Madison Smartt Bell

Flannery O’Connor warned us some fifty years ago that any work of fiction burdened with instructional intent was doomed to become a tract. Or as Sam Goldwyn is reported to have said, “If you want to send a message, use Western Union.”

Most American novelists seem to act on these principles (whether or not they’ve actually heard them announced). And there is something quite sound in the idea that flaming political passions make for bad art. The fact that it is extremely difficult to define the boundaries of any event while it’s happening has led American novelists to approach political events historically, as Tolstoy did in War and Peace. Thus the major flowering of Vietnam-related fiction did not come until the 1980s, well after the war had ended. Thus Denis Johnson’s 2007 Tree of Smoke is plainly a historical novel, as is Edwidge Danticat’s 1998 The Farming of Bones.

Then, too, most American novelists belong to a middle class well insulated from the immediate effects of politics; that is, political events may outrage them but are unlikely to threaten their lives or their families. The great exception to that in our time was 9/11, whose shock wave rattled everyone’s teeth, and which produced an exceptionally rapid response from significant American fiction writers: John Updike, Claire Messud, Don DeLillo, Jonathan Safran Foer. Yet for the most part, American fiction writers stay out of politics or choose between politics and fiction, as Grace Paley did in her life as an activist. When Norman Mailer was most involved in politics, he wrote close to his worst.

There are enough exceptions to prove this rule—writers who have produced real literary art by engaging political events more or less as they are happening. Robert Stone staked a claim on the Vietnam conflict in Dog Soldiers (1974), on Latin American struggles in A Flag for Sunrise (1981), on the perpetual Middle East crisis in Damascus Gate (1998). Carolyn Chute chronicled the plight of the working poor in her brilliant trilogy of novels that concludes with Merry Men (1994). Russell Banks has conducted a literary career of unusual political engagement, in regions ranging from New England to Florida (Continental Drift) to the Caribbean (Rule of the Bone) to Africa (The Darling). It may be noteworthy, however, that all three of these writers, if they now inhabit the American middle class, were not exactly born into it.

Madison Smartt Bell is the author of twelve novels. His eighth, All Souls’ Rising (Pantheon, 1995), an account of Haitian Revolution, was a finalist for the 1995 National Book Award and the 1996 PEN/Faulkner Award, as well as the winner of the 1996 Anisfield-Wolf award for the best book of the year dealing with matters of race.

• • •

Daniel Kehlmann

He was a recluse and yet was nothing of the sort. No one ever existed more within society than did Voltaire, no one did more to transform the status of the writer from despised copyist to aristocrat and companion of kings. Many times he managed, in all innocence, to set in motion those very imbroglios and conflicts he so deplored: No one exemplified better than he the tensions between silence and noise, society and retirement, engagement and withdrawal, that can be found in the life of any artist. This lover of peace was a master at raising a ruckus, and the mighty feared him as a writer would never again be feared. When this man started shouting in Frankfurt—as Frederick the Great explained to his secret agents—you could hear it all the way to Petersburg.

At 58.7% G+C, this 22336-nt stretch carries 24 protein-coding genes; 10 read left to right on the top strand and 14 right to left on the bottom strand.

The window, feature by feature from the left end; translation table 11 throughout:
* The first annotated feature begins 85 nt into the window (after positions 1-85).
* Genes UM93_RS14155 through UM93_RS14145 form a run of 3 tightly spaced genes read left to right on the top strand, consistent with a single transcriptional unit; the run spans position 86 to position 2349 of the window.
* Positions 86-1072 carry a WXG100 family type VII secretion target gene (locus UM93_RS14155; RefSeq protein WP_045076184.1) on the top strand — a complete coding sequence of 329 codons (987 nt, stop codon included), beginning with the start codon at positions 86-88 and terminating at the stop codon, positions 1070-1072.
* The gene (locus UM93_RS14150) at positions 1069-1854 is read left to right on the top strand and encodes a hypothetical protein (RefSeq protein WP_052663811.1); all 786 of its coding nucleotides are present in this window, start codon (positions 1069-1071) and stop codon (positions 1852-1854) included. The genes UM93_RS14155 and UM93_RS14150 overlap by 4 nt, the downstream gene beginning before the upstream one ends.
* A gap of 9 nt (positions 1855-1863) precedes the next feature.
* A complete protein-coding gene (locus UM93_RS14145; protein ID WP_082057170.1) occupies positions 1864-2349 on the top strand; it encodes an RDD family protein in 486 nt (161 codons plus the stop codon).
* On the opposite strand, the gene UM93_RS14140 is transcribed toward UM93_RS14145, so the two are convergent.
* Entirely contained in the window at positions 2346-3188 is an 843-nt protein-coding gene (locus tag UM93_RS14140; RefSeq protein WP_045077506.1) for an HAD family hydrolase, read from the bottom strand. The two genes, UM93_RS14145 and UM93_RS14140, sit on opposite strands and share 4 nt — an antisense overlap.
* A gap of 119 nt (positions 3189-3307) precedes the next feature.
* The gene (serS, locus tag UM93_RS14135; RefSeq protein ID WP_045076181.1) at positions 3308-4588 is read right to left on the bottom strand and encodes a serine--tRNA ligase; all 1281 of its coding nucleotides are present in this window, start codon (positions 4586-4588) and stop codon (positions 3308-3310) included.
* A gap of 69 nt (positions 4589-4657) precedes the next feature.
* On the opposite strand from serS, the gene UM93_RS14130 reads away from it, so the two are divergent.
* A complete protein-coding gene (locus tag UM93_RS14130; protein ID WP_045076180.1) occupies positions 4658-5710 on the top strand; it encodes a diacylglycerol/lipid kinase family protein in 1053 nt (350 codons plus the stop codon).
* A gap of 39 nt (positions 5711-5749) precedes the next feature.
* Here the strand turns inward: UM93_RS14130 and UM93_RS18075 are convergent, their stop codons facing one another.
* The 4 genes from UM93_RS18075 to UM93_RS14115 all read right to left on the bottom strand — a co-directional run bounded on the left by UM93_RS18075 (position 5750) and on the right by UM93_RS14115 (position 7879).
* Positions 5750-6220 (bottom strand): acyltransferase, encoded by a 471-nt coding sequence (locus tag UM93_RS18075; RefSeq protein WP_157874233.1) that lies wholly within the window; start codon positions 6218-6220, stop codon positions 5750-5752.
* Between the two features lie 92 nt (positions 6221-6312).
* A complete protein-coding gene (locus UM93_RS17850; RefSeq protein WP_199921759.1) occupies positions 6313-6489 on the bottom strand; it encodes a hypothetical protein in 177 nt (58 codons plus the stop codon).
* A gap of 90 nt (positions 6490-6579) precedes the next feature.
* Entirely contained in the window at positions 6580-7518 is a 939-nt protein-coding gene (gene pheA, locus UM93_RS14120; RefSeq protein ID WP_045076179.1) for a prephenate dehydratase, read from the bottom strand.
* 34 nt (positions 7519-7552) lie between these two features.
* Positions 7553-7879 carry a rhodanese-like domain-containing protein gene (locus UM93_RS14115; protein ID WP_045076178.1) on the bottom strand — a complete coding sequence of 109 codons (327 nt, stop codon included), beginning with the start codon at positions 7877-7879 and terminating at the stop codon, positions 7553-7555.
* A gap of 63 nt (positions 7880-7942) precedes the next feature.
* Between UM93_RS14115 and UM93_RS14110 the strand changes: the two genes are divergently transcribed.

To be sure, he retreated from the political turmoil of his day, withdrawing to his gardens in Geneva, Lausanne, and Ferney. But here, shut in and sheltered by the wealth he had acquired by speculation, every injustice, every wrongful execution, every natural catastrophe somewhere in the world would stun him with its horror. It was quite simply impossible for this vain, power-conscious, aggressive, and in fact anything but sweet-tempered individual to be happy when elsewhere atrocities were afoot. It’s often been said, starting with David Hume, that Candide is only secondarily a satire of Leibniz, theodicy, and the justification of divine providence—above all, it is a satire of providence itself and the failures of God’s Creation; in other words, a satire of every religious interpretation of existence. Long before Karl Popper, Voltaire recognized the discrepancy between irrefutability and correctness; long before Kierkegaard, he demonstrated that one should do battle with a logically closed construct not by engaging in discussions with it but rather by confronting it with the absurdity of existence and then roaring with laughter.

For one has to be able to laugh about religious faith. This is Voltaire’s most important lesson. So many people who demand respect really mean to say: power. When a religion has achieved even the most trivial degree of power, even the tiniest bit of social influence, it has forfeited all right to deference. Ever since Pascal, we have known that it is the fate of every religious man to endure others’ laughter—and if he is utterly incapable of this, it is the duty of the state not to protect the religious man from laughter but rather to protect the one who laughs from the religious man’s rage. The notion that every religious conviction has an inherent value, regardless of its nature, has its source not in the Enlightenment but in Romanticism.

His detractors are right: Voltaire was spiritually unmusical. Candide is a shallow book, it isn’t deep, it isn’t rich, it’s just funny, despairing, and true. The profound beauty of the Middle Ages, prayer, and revelation eluded him. He had no respect for others’ piety, and every higher purpose that necessitated the suffering of even a single individual was incomprehensible to him. His social utopia was nothing more than a garden surrounded by a stout fence, inaccessible to God and authority, a garden for cultivating flowers, writing books, and thinking whatever thoughts might suggest themselves. A limited worldview, very one-sided, truly. If it had caught on, how many great ideas we would have missed out on! But also: how many catastrophes.